FOR THE SACRAMENTO front office, taking inventory of basketball assets naturally starts with the All-Star center, who is under contract through the 2017-18 season. When asked to characterize the Kings' plan -- be it keeping the roster intact to make a run for the postseason, blowing up the roster with the exception of Cousins, blowing up the roster starting with Cousins -- Divac and assistant GM Ken Catanella demur at anything definitive. "We're in the information-gathering stage," Catanella says about the general direction in Sacramento. "Right now it's about getting the machine up and working." Still, sources with intimate knowledge of the Kings say Ranadive won't entertain the prospect of dealing Cousins.

But an asset as valuable as Cousins requires constant due diligence by NBA front offices. One such team meets from time to time to view game film of Cousins, and those watching are tantalized by what they see -- the agility combined with force, the soft touch, the capacity to either bully or dance around any profile of defender, big or small. Yet each time they evaluate whether it's worth mobilizing the organization's assets to make a push to acquire Cousins, they return to the same dilemma.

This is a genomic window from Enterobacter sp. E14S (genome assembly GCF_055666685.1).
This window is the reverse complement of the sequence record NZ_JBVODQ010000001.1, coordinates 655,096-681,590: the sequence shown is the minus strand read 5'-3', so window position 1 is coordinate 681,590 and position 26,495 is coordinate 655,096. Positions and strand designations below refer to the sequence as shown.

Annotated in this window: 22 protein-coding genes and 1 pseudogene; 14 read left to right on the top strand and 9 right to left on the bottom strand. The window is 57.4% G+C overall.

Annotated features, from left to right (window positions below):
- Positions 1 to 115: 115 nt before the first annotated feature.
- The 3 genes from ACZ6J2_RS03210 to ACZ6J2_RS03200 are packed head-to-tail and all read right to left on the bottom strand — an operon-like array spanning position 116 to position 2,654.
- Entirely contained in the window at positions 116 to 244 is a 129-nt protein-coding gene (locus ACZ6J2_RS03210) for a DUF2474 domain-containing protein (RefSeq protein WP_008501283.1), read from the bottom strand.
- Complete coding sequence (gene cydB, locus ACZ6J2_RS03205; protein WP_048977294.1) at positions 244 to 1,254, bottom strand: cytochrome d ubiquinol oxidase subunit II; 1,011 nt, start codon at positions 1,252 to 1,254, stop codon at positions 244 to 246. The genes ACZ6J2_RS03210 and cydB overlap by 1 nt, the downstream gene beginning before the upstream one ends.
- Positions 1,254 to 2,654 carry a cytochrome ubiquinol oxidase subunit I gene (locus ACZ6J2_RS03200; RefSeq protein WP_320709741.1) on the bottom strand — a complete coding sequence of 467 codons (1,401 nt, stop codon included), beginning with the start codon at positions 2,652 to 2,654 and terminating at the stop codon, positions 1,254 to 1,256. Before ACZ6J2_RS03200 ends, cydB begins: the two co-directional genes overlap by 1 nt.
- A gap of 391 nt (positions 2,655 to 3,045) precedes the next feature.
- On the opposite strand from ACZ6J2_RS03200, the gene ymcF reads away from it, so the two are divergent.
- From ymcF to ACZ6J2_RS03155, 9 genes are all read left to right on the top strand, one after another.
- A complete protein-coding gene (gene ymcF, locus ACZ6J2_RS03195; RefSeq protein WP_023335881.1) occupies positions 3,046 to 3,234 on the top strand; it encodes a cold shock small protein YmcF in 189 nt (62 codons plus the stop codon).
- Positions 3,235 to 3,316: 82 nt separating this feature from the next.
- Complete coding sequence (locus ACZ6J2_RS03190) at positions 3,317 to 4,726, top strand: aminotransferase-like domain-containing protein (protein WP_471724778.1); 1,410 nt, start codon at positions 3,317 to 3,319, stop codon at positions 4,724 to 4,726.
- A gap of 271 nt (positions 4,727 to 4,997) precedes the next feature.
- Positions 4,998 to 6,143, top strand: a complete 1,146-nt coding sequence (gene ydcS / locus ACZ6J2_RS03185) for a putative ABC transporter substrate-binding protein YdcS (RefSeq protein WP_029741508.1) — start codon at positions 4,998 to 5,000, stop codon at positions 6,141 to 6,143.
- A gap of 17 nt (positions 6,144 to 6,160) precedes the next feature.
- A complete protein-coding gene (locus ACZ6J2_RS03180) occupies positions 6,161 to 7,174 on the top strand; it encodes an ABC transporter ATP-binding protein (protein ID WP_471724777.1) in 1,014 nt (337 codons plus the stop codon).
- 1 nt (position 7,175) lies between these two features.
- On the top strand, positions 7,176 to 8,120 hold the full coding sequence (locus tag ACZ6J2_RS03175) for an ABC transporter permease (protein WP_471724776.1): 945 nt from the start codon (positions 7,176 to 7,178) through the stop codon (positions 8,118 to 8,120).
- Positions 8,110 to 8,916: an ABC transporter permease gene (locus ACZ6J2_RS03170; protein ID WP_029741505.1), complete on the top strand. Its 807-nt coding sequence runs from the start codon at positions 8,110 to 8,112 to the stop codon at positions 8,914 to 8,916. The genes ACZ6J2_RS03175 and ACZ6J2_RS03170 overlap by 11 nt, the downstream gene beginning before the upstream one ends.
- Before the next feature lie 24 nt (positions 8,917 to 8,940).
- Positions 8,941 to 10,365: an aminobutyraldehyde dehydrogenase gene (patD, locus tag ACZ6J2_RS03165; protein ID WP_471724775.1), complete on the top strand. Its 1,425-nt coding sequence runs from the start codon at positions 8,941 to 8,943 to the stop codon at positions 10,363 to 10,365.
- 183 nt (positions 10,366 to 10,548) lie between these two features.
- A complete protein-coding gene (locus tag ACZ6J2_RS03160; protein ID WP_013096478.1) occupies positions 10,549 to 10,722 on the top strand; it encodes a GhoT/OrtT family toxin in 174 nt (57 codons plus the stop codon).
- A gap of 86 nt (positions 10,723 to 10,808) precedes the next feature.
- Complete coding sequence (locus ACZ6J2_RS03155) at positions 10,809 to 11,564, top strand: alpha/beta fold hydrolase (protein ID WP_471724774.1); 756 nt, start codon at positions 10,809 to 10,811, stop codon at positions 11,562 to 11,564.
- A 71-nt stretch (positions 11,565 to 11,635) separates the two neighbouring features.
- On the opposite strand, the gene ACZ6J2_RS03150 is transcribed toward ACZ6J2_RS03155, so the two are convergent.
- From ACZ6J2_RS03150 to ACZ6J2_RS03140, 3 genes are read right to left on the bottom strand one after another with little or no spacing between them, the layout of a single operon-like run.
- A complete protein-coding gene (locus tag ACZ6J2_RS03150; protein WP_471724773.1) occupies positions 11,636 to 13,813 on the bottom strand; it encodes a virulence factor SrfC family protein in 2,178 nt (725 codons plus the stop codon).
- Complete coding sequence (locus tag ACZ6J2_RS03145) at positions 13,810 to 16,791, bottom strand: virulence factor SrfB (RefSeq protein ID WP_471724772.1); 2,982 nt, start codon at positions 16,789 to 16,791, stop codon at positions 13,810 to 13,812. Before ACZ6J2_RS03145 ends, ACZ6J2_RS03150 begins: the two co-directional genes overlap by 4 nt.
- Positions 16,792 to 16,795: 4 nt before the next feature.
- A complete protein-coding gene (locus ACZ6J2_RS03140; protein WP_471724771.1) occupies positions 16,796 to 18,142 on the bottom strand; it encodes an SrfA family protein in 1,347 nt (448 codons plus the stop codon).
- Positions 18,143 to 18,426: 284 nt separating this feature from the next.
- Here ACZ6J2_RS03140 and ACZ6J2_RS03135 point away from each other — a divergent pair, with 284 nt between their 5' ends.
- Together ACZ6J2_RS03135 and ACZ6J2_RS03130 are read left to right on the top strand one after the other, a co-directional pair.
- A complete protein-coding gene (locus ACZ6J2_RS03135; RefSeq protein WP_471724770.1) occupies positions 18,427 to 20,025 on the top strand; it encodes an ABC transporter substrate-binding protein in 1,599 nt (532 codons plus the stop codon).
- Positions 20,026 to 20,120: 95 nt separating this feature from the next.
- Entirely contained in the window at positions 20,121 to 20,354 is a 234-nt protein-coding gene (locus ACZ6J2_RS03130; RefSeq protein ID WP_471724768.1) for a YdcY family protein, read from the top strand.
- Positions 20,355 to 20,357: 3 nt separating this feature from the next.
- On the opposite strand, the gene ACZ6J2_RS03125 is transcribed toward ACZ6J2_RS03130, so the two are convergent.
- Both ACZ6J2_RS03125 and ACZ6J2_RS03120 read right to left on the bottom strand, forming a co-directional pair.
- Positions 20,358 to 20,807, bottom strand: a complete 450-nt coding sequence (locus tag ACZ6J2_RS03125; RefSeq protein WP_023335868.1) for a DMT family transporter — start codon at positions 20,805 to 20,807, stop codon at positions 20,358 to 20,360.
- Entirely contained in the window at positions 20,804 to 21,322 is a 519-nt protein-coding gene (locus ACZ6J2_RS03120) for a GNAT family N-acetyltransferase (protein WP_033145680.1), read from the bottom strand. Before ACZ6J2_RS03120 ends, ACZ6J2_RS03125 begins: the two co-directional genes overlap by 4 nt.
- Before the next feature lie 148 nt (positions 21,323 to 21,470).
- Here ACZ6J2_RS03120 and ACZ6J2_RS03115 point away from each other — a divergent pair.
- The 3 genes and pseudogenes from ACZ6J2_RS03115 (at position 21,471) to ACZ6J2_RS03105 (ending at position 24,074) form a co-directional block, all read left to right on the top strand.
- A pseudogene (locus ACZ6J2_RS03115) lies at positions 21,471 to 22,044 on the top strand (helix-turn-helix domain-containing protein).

When this front office breaks down a Cousins game, it invariably finds half a dozen possessions per game when he sabotages the Kings. Sometimes it's not getting back on defense because he has overdramatized a fall on a drive. Sometimes it's an ill-advised shot early in the possession whose only explanation is acting out against a noncall or an incorrect call. Sometimes it's a missed opportunity for a teammate because Cousins has clearly broken off a play.

This team needs no further persuasion on Cousins' skill set. It's reasonably assured he's a good-hearted person who has manageable behavioral issues that fall within the bounds of the normal human experience. But it's not sure it wants to pay the Cousins tax -- that 6 or 7 percent of possessions that not only take a team out of its offensive or defensive rhythm but whose negative outcomes can crush its collective spirit.

One general manager says he wakes up every day hoping one of his rivals trades for Cousins. Another says "No f---ing way" when asked whether he'd ever consider dealing for him.